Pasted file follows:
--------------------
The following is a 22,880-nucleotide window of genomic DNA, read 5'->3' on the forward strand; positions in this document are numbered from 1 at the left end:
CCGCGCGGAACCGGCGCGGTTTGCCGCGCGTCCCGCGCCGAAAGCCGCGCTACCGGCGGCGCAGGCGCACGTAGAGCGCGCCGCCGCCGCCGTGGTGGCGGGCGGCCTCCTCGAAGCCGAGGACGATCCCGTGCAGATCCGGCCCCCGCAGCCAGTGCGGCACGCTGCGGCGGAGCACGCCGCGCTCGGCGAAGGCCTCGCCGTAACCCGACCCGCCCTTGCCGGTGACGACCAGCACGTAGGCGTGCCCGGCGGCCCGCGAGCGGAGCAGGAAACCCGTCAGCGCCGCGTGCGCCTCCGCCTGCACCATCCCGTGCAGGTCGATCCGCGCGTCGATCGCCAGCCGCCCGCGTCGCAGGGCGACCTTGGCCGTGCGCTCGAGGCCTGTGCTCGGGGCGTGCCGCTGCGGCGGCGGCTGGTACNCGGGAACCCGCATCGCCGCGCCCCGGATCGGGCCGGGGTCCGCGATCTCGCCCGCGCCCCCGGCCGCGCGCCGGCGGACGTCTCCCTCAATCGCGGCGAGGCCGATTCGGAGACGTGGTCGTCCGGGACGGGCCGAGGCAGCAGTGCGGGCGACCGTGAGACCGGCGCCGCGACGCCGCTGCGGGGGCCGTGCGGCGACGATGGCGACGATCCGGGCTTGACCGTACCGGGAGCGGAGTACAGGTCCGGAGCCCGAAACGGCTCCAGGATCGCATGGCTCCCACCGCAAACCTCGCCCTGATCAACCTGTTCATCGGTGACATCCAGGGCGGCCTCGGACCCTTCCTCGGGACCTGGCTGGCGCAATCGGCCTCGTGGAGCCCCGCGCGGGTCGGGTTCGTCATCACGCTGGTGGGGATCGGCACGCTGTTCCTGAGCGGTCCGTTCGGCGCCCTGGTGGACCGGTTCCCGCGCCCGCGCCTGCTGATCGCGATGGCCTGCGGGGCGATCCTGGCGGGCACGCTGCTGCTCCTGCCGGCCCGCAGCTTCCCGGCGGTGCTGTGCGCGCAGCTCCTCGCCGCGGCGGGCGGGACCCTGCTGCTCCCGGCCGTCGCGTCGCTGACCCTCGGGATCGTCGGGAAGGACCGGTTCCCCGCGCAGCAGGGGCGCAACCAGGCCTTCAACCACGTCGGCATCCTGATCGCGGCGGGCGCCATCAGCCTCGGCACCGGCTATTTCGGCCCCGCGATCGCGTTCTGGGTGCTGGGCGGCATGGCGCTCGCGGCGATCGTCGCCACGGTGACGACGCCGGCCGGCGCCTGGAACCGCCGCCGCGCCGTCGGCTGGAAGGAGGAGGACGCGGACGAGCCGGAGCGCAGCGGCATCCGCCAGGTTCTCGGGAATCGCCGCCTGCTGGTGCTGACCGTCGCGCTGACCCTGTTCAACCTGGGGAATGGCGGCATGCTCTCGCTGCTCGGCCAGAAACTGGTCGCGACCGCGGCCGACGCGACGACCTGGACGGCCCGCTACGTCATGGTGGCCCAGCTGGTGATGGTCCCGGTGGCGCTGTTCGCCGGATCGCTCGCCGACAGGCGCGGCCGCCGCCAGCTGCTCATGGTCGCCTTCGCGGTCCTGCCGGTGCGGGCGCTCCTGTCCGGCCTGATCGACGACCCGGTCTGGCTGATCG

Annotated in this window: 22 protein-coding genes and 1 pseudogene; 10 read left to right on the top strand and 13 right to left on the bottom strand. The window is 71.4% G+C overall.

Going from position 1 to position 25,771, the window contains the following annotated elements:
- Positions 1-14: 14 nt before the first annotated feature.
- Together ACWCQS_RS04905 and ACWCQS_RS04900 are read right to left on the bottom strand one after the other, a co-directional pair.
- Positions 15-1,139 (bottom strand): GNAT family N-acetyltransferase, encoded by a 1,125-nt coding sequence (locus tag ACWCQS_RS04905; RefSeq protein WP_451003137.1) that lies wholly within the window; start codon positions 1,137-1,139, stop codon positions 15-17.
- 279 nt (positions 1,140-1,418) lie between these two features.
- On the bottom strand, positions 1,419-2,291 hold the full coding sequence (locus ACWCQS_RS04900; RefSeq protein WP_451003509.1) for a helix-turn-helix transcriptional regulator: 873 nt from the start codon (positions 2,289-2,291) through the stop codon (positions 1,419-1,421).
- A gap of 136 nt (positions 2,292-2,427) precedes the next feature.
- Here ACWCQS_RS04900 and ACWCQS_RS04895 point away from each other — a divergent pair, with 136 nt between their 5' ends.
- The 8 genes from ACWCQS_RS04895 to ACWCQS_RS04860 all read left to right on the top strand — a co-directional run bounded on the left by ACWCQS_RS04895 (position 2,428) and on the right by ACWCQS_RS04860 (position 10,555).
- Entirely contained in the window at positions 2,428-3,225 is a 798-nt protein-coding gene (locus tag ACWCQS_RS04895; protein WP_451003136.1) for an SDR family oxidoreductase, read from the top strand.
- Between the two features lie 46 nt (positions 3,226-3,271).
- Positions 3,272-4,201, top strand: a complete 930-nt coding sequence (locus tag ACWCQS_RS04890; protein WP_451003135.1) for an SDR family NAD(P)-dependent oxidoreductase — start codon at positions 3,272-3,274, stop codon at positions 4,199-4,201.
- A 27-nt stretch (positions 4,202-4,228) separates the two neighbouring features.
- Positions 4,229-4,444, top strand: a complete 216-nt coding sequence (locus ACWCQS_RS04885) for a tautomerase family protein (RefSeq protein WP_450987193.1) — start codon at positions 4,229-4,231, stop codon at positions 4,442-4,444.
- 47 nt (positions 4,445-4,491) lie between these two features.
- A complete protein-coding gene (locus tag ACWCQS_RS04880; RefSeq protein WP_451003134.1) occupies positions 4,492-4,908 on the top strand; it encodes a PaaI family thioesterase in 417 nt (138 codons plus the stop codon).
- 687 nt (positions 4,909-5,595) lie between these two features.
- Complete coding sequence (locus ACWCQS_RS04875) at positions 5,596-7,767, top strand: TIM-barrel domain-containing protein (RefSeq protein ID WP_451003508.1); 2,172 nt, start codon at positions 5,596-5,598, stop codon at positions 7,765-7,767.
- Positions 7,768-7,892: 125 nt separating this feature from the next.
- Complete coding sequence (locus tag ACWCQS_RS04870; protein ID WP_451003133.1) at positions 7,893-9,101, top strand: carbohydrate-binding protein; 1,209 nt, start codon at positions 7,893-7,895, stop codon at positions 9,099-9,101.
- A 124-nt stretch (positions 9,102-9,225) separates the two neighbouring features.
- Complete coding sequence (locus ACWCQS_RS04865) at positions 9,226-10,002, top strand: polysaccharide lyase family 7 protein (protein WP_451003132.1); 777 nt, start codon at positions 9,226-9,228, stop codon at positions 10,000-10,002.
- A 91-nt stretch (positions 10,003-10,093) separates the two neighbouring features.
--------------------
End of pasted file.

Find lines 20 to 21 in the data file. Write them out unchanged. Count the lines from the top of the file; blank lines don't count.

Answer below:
- 687 nt (positions 4,909-5,595) lie between these two features.
- Complete coding sequence (locus ACWCQS_RS04875) at positions 5,596-7,767, top strand: TIM-barrel domain-containing protein (RefSeq protein ID WP_451003508.1); 2,172 nt, start codon at positions 5,596-5,598, stop codon at positions 7,765-7,767.